A WOMAN who was found slumped in her kitchen by police after taking a cocktail of booze and sleeping pills while looking after her two-year-old son has been locked up.
Officers had been called to the woman’s home in South Shields by the toddler’s father, who became concerned that she was drunk after he was refused access to visit the boy.
When police arrived they found the mum-of-two, who cannot be named for legal reasons, asleep on a bean bag while the child’s cries were heard coming from the living room.
When officers got into the property, they found empty bottles of vodka and lager as well asan empty bottle of wine stashed in the tumble dryer, while her unattended son was found in another room.
The court heard that both her sons are now in local authority care.
The woman admitted child neglect at South Tyneside Magistrates’ Court – it is her third conviction for similar offences in the space of 18 months.
In August 2013, she was handed a four-month jail term – suspended for 18 months – at Wirral Magistrates’ Court for being drunk in charge of a child.
In August last year the suspended sentence was extended by six months when she admitted the same offence at South Tyneside Magistrates’ Court after being spotted drinking from a bottle of vodka and being barely able to stand while pushing her son in a buggy.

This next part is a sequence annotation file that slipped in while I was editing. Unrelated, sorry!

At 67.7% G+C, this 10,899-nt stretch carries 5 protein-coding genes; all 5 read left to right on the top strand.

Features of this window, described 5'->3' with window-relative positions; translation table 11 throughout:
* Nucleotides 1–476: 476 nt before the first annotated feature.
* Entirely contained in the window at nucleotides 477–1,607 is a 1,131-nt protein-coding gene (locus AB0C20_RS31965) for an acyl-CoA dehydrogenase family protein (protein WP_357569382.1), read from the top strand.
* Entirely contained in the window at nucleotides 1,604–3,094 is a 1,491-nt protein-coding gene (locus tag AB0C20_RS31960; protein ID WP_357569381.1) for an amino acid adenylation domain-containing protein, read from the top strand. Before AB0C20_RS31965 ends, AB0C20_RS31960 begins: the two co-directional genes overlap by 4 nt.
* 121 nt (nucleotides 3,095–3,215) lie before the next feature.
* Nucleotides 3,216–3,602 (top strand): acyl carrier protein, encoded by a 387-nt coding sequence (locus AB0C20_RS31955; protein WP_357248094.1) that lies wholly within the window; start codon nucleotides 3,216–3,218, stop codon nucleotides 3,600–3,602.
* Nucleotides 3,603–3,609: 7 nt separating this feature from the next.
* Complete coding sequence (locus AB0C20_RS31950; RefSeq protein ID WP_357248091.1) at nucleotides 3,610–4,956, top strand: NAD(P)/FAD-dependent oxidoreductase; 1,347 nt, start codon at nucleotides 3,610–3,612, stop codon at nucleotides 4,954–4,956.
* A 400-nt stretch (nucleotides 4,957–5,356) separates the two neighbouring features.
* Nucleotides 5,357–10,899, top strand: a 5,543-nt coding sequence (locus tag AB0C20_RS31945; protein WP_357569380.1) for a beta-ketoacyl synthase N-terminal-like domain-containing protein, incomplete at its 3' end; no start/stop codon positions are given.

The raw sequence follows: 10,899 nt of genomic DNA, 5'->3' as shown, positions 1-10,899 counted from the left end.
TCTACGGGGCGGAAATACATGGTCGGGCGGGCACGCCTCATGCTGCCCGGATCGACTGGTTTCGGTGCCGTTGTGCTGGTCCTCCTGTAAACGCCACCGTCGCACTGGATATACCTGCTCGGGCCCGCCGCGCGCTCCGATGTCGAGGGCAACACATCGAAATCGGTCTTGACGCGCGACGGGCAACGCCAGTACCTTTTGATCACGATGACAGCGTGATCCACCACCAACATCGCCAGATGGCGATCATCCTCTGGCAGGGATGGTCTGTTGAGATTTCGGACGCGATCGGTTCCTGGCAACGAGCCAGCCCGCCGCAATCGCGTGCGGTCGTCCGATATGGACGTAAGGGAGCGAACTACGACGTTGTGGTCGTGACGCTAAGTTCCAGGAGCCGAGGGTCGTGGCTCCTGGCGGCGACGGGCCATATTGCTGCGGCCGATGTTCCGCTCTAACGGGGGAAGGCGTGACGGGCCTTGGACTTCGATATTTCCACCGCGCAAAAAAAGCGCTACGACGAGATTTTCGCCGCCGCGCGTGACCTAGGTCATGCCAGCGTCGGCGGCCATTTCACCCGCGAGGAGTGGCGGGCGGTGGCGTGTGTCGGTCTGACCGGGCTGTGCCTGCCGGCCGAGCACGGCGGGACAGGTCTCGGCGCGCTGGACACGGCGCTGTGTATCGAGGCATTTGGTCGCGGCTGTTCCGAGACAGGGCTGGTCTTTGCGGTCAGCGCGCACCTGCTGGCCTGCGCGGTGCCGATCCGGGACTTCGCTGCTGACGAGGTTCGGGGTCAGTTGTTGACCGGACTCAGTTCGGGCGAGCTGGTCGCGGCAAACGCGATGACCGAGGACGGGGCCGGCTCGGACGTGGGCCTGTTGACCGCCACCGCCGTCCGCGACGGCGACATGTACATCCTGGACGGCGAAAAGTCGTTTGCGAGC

Jonathan Moore, prosecuting, said: “Police were called to her home on August 31. When she was arrested she admitted being drunk, and said she had drank half a bottle of vodka as well as a can of lager, and two sleeping tablets while in sole care of her son.”
Valerie Bell, defending, said: “She realises the seriousness of the situation she finds herself in today.
District Judge Helen Cousins gave the woman a total of 16 weeks in jail for breaching the suspended sentence and the latest offence.
An NSPCC spokesperson said: “Unfortunately this case will not be unique. Neglect is the most common form of child abuse and we know that almost one in 10 children in the UK are neglected by their parents or carers. Sadly drink and drugs play a role in many cases of child abuse and neglect and we urge any parent who feels as if they are struggling to cope to seek help as early as possible.
“Anyone who has a concern about a child’s welfare can contact the NSPCC’s free 24 hour Helpline on 0808 800 5000 or email firstname.lastname@example.org.”